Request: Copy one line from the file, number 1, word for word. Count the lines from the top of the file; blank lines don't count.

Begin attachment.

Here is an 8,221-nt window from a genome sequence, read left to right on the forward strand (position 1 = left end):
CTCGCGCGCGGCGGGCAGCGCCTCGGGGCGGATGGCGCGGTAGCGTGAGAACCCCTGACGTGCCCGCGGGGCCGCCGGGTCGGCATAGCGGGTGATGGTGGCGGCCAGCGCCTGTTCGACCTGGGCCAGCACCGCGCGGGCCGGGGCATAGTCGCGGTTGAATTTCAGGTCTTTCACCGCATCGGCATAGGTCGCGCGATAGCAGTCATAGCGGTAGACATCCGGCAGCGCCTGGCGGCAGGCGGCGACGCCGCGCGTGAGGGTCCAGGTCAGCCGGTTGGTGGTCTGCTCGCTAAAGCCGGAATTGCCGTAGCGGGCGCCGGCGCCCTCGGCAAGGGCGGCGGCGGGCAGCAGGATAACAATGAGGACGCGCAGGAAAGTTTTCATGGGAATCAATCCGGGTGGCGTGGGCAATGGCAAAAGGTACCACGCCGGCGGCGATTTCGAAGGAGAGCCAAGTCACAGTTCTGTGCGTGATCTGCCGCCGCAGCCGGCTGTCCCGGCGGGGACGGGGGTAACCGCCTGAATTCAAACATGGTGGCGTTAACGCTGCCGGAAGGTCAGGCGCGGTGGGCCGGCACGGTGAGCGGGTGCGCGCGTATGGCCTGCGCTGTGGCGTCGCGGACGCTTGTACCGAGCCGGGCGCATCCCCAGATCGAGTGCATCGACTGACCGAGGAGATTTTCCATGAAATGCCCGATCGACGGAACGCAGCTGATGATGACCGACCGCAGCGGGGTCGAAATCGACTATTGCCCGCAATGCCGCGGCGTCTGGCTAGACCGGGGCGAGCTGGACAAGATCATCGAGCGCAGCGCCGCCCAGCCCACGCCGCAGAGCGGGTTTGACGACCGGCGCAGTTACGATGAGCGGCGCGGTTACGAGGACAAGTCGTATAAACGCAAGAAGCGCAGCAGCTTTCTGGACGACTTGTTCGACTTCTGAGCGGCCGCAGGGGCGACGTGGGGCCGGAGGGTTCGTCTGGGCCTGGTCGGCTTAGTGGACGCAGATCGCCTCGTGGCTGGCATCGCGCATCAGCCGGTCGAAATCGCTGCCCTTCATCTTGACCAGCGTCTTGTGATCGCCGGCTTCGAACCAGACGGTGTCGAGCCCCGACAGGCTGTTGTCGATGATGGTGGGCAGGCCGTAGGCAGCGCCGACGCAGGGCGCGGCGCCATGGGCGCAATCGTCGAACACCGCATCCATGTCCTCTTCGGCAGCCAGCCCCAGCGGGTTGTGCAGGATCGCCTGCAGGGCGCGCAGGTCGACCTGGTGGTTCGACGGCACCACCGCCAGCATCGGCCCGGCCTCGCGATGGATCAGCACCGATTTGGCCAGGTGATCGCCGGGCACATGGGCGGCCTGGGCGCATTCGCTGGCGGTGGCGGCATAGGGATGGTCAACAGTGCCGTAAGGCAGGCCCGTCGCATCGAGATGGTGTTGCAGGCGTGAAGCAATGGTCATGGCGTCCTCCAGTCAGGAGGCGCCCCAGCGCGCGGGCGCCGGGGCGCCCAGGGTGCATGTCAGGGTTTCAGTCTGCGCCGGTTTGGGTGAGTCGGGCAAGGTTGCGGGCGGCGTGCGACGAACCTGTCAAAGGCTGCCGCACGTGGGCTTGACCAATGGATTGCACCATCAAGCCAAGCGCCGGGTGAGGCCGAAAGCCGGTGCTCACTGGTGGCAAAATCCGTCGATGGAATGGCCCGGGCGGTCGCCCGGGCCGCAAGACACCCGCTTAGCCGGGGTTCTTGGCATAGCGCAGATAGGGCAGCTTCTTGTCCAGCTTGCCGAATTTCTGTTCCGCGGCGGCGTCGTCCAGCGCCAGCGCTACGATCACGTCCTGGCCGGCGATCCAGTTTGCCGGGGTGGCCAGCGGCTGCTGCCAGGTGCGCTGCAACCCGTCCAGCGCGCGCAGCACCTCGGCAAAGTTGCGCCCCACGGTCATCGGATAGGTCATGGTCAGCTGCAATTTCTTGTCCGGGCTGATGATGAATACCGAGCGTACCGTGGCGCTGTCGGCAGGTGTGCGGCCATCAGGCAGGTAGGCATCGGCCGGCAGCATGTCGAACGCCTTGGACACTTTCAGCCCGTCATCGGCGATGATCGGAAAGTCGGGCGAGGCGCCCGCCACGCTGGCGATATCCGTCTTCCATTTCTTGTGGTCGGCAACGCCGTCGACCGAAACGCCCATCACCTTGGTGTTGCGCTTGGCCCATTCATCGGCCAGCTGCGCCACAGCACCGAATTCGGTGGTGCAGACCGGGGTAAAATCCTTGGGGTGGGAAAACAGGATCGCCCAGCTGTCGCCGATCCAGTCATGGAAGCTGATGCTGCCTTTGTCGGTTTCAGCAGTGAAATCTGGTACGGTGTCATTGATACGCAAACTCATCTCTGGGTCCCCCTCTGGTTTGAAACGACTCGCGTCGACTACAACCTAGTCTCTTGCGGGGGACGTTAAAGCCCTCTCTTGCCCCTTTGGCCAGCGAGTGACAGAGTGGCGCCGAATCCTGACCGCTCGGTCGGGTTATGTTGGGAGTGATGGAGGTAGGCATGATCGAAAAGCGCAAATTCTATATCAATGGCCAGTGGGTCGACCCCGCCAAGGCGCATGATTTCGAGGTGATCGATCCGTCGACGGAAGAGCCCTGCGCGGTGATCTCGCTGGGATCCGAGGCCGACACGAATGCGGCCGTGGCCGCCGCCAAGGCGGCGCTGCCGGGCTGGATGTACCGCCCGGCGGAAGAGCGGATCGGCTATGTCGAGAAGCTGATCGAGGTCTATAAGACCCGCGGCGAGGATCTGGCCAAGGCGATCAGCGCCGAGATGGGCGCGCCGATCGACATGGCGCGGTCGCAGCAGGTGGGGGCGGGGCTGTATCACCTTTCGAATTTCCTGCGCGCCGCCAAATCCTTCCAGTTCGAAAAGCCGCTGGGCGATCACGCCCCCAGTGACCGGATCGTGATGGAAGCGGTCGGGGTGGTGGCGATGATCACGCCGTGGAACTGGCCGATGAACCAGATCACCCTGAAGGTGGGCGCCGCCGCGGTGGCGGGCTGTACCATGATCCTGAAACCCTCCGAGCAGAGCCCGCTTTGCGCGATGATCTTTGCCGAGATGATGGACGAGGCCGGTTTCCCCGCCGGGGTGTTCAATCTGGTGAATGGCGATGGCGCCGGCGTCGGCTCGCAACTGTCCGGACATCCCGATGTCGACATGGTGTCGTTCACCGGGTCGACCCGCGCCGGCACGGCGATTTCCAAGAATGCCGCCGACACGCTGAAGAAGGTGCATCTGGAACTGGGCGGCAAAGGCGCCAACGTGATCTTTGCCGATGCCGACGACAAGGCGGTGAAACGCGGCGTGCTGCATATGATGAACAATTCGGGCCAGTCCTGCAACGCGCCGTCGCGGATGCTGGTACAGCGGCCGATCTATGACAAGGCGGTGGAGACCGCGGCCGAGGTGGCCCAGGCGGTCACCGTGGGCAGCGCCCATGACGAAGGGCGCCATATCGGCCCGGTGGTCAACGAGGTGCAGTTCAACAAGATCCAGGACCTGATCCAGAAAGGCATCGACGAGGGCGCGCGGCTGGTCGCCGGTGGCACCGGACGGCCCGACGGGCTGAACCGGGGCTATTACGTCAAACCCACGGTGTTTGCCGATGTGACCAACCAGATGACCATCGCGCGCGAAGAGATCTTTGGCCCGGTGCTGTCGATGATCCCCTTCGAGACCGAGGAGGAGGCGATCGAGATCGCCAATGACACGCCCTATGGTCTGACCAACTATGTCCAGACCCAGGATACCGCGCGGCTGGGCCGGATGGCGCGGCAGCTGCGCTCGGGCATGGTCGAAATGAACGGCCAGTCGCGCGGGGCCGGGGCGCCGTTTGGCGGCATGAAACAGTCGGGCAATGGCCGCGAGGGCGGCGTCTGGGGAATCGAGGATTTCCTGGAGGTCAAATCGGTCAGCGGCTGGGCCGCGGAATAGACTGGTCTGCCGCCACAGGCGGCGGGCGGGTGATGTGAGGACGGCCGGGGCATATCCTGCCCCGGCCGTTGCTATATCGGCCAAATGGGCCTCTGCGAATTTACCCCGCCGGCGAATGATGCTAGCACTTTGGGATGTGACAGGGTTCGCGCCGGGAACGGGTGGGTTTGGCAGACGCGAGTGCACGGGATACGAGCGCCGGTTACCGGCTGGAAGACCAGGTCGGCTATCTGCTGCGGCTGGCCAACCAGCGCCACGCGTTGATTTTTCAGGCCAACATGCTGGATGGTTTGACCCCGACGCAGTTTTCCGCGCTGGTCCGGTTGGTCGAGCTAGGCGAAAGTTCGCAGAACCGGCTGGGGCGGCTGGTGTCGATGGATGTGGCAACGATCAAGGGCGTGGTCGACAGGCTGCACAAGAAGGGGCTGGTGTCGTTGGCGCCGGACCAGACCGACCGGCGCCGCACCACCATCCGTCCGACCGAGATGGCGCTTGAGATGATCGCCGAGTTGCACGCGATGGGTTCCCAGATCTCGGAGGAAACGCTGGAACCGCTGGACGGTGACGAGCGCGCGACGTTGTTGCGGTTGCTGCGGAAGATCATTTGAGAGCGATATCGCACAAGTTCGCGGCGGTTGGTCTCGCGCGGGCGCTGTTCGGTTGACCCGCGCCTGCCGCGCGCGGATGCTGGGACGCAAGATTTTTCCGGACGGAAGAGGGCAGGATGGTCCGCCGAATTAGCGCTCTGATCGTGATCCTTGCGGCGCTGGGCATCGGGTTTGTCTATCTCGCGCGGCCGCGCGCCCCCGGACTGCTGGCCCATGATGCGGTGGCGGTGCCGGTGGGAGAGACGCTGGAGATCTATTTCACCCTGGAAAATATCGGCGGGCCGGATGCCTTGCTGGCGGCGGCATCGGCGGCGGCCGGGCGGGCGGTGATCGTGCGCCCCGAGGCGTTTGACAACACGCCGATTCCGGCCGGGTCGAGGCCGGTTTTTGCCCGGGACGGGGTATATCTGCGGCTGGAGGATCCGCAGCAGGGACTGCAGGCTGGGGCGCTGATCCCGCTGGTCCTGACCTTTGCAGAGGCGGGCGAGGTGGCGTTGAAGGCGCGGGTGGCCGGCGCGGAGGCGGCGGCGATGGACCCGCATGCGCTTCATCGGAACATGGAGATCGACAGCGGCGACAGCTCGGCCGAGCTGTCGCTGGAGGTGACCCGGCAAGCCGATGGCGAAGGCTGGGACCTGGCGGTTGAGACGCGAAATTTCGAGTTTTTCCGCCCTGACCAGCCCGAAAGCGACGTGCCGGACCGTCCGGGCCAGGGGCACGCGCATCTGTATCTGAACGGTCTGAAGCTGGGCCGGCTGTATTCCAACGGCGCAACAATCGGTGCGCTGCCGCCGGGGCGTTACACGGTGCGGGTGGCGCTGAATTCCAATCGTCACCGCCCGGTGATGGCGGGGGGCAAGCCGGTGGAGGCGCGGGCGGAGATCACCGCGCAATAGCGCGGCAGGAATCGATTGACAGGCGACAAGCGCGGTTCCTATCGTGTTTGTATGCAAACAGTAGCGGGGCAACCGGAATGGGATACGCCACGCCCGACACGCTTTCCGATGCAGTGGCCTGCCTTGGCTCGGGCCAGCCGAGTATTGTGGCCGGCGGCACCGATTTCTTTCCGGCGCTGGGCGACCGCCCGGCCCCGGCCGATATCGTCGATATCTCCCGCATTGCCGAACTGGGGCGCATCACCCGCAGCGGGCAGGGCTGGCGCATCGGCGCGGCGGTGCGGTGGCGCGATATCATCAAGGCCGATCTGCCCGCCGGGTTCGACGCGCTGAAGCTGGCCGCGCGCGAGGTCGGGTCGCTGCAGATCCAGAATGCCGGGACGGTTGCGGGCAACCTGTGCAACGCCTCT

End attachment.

Here is an 8,221-nt window from a genome sequence, read left to right on the forward strand (position 1 = left end):